University of Gothenburg
Late afternoon by the Koster fjord
Photo: Martin Larsvik


Tjärnö Marine Laboratory is located close to the Koster fjord. Just fifteen minutes away by boat is the only true oceanic environment in Sweden.

Tjärnö Laboratory is located close to the Koster fjord, just fifteen minutes away by boat is the only true oceanic environment in Sweden. The fissure fault in the Kosterfjord is 247 metres deep and reaches all the way out to the Atlantic Ocean. The deep fjord provides oceanic salinity (35‰) in the bottom water, and constant deep-water circulation.

In the depths of the Koster fjord there are animals typical for the oceanic continental slopes and the deep fjords of the Norwegian west coast. For example, different species of sponges and sea-pens, as well as lima mussels and reefs of Lophelia coral.

Other diverse habitats close-by include exposed rocky shores, narrow sounds with strong currents, shallow areas with sand and/or silt bottoms often supporting beds of eelgrass. The Koster archipelago is also home to a large population of harbour seals. About 6 000 marine species are found in the Koster area, of which more than 200 are not existing elsewhere in Swedish waters. 

Kosterhavet Marine National Park, the first national park in Sweden with a marine focus, was inaugurated in 2009. One of the objects is to promote research and education regarding conservation and sustainable use of marine ecosystems.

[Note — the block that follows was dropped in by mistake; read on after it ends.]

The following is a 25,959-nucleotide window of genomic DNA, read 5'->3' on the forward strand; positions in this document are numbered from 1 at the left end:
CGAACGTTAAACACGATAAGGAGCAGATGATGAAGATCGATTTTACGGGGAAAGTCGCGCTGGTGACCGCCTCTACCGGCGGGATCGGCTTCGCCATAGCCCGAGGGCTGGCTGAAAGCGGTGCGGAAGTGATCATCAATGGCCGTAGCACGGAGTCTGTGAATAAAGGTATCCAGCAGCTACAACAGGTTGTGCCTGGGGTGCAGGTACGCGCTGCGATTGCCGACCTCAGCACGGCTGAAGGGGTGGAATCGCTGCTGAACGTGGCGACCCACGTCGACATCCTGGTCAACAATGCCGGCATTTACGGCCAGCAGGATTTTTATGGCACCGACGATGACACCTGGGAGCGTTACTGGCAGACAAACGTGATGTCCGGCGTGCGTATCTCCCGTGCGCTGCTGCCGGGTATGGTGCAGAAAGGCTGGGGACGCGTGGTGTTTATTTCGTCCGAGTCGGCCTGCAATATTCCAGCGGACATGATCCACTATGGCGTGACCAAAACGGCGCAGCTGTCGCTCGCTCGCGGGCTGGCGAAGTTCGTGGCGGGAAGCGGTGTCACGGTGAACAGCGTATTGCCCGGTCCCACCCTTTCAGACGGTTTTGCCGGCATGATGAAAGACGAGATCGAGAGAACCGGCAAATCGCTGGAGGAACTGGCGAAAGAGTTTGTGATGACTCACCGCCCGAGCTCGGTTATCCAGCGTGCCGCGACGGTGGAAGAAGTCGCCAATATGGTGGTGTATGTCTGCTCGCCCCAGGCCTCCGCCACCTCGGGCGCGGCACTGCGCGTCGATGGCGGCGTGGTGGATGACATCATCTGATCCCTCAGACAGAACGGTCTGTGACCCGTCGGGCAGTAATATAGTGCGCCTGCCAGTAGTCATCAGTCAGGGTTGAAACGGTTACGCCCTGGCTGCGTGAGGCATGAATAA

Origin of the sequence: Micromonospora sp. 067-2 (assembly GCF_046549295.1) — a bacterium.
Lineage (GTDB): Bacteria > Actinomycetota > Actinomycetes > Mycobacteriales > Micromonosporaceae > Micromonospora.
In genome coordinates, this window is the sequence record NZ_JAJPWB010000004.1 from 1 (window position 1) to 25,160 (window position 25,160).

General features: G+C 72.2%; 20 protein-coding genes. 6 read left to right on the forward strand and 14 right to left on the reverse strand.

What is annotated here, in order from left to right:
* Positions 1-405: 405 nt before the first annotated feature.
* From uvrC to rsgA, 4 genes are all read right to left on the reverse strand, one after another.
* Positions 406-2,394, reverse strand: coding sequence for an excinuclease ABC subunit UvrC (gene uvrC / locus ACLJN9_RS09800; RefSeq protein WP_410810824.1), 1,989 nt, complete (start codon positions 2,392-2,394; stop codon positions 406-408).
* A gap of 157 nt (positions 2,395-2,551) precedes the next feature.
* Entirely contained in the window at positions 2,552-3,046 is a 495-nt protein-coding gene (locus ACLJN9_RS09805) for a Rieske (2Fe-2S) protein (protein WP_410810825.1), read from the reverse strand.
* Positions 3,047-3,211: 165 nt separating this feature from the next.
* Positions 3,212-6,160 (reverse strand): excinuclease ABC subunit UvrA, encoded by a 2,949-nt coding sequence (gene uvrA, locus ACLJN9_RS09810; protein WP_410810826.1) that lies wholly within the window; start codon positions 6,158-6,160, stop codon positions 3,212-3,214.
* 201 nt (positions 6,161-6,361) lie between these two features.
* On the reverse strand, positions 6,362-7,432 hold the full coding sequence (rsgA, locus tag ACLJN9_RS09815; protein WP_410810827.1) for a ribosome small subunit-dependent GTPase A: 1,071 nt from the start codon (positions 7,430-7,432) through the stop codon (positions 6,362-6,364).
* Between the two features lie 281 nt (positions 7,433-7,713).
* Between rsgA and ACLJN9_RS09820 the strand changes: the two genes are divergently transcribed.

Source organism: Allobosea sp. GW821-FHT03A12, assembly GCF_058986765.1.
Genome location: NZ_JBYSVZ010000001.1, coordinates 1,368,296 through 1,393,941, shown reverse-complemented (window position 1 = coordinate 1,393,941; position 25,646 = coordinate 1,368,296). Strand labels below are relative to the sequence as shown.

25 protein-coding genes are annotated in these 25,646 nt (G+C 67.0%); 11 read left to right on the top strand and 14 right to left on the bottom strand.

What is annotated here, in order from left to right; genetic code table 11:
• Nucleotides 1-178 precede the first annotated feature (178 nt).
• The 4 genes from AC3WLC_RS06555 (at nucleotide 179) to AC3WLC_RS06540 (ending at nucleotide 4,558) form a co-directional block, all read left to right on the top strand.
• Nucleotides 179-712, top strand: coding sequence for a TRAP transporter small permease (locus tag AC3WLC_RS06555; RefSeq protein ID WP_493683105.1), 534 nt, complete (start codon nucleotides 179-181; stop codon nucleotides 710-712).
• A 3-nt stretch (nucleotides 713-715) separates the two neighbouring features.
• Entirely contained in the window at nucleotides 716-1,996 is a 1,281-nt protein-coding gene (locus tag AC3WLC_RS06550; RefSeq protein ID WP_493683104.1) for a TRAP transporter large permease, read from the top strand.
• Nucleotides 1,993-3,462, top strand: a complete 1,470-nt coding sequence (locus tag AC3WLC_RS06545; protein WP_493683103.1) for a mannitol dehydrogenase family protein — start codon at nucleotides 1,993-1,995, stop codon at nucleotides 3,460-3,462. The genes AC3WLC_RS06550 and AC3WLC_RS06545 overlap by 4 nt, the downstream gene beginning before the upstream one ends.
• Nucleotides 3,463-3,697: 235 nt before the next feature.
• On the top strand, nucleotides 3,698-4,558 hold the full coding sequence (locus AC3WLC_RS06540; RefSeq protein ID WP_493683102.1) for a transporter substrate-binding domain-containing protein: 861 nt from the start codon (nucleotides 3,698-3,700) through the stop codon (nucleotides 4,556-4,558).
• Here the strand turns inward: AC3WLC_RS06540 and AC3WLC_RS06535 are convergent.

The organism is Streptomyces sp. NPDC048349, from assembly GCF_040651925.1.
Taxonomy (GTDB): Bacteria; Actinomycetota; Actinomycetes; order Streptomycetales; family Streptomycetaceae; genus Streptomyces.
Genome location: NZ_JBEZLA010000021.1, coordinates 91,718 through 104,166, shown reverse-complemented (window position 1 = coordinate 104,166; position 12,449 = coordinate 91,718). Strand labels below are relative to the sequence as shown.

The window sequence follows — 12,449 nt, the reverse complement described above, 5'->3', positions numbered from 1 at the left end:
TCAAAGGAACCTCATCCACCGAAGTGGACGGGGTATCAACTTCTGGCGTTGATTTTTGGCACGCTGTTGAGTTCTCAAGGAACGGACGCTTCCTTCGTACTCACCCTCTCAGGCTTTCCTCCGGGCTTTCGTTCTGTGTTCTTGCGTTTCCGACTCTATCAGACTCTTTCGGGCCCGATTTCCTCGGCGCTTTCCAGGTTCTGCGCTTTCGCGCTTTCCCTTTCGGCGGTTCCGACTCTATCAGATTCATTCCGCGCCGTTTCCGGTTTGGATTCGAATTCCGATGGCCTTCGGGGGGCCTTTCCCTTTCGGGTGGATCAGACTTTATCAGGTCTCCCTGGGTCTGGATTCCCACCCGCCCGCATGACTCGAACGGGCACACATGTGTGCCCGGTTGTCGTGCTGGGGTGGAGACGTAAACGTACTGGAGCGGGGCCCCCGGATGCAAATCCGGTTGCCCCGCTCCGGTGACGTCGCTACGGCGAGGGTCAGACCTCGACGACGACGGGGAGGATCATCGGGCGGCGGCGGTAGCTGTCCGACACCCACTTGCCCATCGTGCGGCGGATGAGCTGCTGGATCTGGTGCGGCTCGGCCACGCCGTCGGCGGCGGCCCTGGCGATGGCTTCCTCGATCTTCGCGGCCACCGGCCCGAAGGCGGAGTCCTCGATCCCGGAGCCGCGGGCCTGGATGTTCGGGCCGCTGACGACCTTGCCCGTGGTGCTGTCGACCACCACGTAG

Once a month we measure salinity, temperature, oxygen, fluorescence and turbidity in the Koster fjord from the surface to 240 metres depth, as a part of the monitoring program within Bohuskustens Vattenvårdsförbund. The results are presented as data and graphs.

There is a coastal measuring system with buoys along the coast of Sweden. In the Koster fjord temperature, salinity, chlorophyll, oxygen and turbidity, among others, is measured every hour during ice free parts of the year. One can get the results in a table or as graphs.

SMHI (Swedish Meteorological and Hydrological Institute) makes local forecasts and has observation stations in the proximity of the Tjärnö Laboratory. The information may be useful when planning field work.